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Spectator columnist Charles Moore caused quite the kerfuffle a fortnight ago with his suggestion that the looks of Labour leadership candidates Yvette Cooper and Liz Kendall might play some role in whether they could win an election.
His column bears full reading for context, but the section that irritated the Twitterati went like this:
“So what are the right looks? Possibly Ms Cooper has them — there is something quite appealing about her slightly French crop and black and white dresses, especially when she is being so boring that one looks rather than listens. But she is so contrived and cautious that there is no touch of appealing vulnerability. Ms Kendall looks like a nice person, but not in a distinctive way.”
In the latest issue of the Speccy Cooper continues the backlash against what she terms “the most hilarious old-buffer politics”:
“The most absurd and outrageous thing. I wasn’t sure whether he said that I might — I just might! — have the looks. It’s like: thanks Charles! I couldn’t quite work out if his argument was because he thought Tory backbenchers would fancy me like they had Margaret Thatcher. You know, that’s one demographic I’m really not appealing to.”
And at the time Kendall was equally unimpressed:
Sometime in the 1950s, it would appear… https://t.co/BwEIZ7O7QU
— Liz Kendall (@leicesterliz) August 23, 2015
No doubt it was a mistake for Moore to single out the women candidates whilst leaving the appearance of Jeremy Corbyn and Andy Burnham unremarked upon, aside from a sneer at the former’s “dull beard”. But the question of how much looks matter in winning elections was lost in the virtue signalling contest, and is rather interesting.
Anyone with a cursory knowledge of pop psychology will tell you that looks affect how fast your career will advance, in part because people assume that good-looking people are more talented generally because of a phenomenon known as the “halo effect”.
How this applies to politics is a little more complex. Taller men seem to do better in American presidential debates than shorter ones, for instance, whilst other research has argued we infer signs of competence from less than one second of studying a candidate’s face.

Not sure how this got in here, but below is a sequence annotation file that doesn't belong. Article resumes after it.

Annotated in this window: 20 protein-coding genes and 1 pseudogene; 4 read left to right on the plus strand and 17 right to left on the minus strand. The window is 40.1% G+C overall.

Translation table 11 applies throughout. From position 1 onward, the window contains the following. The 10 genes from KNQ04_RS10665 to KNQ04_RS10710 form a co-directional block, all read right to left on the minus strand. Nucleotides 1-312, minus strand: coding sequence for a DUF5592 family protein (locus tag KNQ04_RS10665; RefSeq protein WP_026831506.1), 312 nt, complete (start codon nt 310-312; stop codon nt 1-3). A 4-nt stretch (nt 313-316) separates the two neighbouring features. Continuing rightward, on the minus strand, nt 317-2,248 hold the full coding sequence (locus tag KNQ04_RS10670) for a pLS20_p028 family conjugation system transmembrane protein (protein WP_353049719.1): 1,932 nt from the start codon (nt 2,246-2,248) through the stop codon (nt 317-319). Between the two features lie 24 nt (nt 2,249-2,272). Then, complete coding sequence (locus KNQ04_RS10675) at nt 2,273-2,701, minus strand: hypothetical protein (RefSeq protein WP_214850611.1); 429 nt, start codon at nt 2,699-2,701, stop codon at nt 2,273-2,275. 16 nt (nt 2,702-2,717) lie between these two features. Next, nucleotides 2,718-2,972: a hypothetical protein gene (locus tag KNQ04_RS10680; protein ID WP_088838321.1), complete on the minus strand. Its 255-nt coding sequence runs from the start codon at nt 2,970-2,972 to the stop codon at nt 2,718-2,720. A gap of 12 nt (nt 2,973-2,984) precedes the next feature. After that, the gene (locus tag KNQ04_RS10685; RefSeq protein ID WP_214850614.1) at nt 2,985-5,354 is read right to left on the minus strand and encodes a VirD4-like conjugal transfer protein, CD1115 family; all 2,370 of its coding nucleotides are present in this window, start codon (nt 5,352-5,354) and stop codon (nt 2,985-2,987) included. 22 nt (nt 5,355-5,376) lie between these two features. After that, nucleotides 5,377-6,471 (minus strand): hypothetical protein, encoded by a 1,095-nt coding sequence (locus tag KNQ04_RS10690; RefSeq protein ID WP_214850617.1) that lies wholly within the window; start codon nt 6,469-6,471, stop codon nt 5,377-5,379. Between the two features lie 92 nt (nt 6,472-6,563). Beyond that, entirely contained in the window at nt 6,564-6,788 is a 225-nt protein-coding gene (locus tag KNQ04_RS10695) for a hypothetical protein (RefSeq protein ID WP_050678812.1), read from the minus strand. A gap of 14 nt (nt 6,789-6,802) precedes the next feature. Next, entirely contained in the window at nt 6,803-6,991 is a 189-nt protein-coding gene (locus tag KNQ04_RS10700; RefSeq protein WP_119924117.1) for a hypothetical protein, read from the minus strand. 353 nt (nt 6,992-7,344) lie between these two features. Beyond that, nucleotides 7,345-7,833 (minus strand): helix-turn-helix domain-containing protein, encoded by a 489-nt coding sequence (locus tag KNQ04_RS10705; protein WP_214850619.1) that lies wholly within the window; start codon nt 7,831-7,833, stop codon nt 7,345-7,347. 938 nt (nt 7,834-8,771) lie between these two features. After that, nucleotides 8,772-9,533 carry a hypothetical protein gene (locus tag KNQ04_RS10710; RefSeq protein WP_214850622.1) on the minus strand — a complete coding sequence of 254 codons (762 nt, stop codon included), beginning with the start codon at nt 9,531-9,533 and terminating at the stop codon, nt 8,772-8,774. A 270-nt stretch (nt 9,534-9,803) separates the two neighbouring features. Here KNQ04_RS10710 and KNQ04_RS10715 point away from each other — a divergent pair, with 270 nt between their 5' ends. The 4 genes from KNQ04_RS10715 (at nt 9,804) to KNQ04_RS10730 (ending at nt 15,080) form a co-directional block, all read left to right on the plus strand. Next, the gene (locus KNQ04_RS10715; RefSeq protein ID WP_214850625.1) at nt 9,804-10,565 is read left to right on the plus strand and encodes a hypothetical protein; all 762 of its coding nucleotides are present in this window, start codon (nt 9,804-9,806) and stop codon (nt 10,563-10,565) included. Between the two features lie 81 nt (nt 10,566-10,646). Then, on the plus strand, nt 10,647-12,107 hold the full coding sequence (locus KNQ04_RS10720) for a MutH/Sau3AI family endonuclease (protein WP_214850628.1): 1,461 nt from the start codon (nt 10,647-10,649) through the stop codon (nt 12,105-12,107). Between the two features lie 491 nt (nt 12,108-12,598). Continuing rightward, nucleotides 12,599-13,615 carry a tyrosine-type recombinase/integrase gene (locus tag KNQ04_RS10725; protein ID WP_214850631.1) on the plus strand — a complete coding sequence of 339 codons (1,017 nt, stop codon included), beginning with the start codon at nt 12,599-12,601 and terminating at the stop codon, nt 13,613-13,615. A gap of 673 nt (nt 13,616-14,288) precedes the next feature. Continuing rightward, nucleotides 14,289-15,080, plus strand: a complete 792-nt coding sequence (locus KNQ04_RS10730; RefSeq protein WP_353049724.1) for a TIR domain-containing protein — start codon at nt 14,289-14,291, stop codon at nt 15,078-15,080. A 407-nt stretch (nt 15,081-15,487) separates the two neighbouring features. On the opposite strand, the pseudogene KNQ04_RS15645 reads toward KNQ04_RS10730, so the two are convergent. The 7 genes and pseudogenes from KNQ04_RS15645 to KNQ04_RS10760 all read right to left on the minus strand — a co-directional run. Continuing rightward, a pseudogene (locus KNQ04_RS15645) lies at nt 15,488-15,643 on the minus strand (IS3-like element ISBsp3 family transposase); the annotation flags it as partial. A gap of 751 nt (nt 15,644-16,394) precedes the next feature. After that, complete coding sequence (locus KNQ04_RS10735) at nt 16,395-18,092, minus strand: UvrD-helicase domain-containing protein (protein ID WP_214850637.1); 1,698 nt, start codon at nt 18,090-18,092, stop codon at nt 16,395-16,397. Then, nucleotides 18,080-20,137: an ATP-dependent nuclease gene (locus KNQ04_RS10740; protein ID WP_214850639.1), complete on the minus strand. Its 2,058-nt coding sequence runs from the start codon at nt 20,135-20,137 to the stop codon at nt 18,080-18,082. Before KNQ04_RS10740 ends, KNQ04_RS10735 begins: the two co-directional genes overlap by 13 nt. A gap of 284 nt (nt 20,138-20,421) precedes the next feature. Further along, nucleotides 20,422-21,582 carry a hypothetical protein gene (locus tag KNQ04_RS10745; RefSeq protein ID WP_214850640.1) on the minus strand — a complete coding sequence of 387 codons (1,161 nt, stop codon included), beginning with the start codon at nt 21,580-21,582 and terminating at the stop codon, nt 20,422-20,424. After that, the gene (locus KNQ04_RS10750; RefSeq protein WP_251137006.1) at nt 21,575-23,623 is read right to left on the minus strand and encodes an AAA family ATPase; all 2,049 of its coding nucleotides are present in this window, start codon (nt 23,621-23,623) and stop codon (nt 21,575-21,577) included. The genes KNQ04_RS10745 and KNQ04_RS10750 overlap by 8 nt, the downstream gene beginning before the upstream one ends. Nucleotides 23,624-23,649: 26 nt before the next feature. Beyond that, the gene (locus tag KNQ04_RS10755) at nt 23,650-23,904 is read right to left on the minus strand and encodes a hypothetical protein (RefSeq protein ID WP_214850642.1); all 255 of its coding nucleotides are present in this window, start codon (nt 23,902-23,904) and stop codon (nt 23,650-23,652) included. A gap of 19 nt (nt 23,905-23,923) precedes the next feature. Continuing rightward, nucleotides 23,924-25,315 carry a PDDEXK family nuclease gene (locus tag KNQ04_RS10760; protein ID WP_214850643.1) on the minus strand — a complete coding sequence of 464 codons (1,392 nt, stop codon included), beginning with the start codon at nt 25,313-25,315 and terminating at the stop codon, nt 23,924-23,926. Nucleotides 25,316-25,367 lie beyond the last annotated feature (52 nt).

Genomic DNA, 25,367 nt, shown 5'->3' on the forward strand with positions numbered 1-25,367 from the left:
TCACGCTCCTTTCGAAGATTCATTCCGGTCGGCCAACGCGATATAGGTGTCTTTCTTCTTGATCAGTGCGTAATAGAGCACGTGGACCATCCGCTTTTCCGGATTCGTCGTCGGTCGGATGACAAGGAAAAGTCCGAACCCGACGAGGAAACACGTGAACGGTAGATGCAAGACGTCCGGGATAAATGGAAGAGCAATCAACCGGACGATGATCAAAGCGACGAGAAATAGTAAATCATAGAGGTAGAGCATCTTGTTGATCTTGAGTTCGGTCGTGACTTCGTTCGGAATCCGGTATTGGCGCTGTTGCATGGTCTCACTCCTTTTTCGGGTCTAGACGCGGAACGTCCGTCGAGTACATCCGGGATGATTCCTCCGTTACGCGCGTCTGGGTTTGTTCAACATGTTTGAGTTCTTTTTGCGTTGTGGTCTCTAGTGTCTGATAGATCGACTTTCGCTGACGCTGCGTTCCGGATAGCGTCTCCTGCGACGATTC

Perhaps the most worrying effect of a candidate’s appearance is that it seems to influence the less well informed more readily than the better informed. And those not reading political blogs when they should be working almost certainly outnumber those that are.
Many of the above studies tend to focus on men, who still dominate politics in both America and Britain. But women, whose appearance tends to attract more attention than the grey besuited men, probably face different problems when it comes to looks and elections.
A study from Name It Change It, a campaigning group, argued that whenever the media comments on a woman’s appearance her poll ratings suffer. A study backed by several universities in America also concluded that women who appear less feminine can suffer electorally, but only in more conservative states.
Other researchers have criticised studies like those above, arguing they fail to control for other variables or that ultimately looks are outweighed by other factors in political decision making. But every pol who bothers to wash their hair before a television appearance must somewhat agree that looks matter.
Image Credit – Liz Kendall, Bristol in August 2015, by Rwendland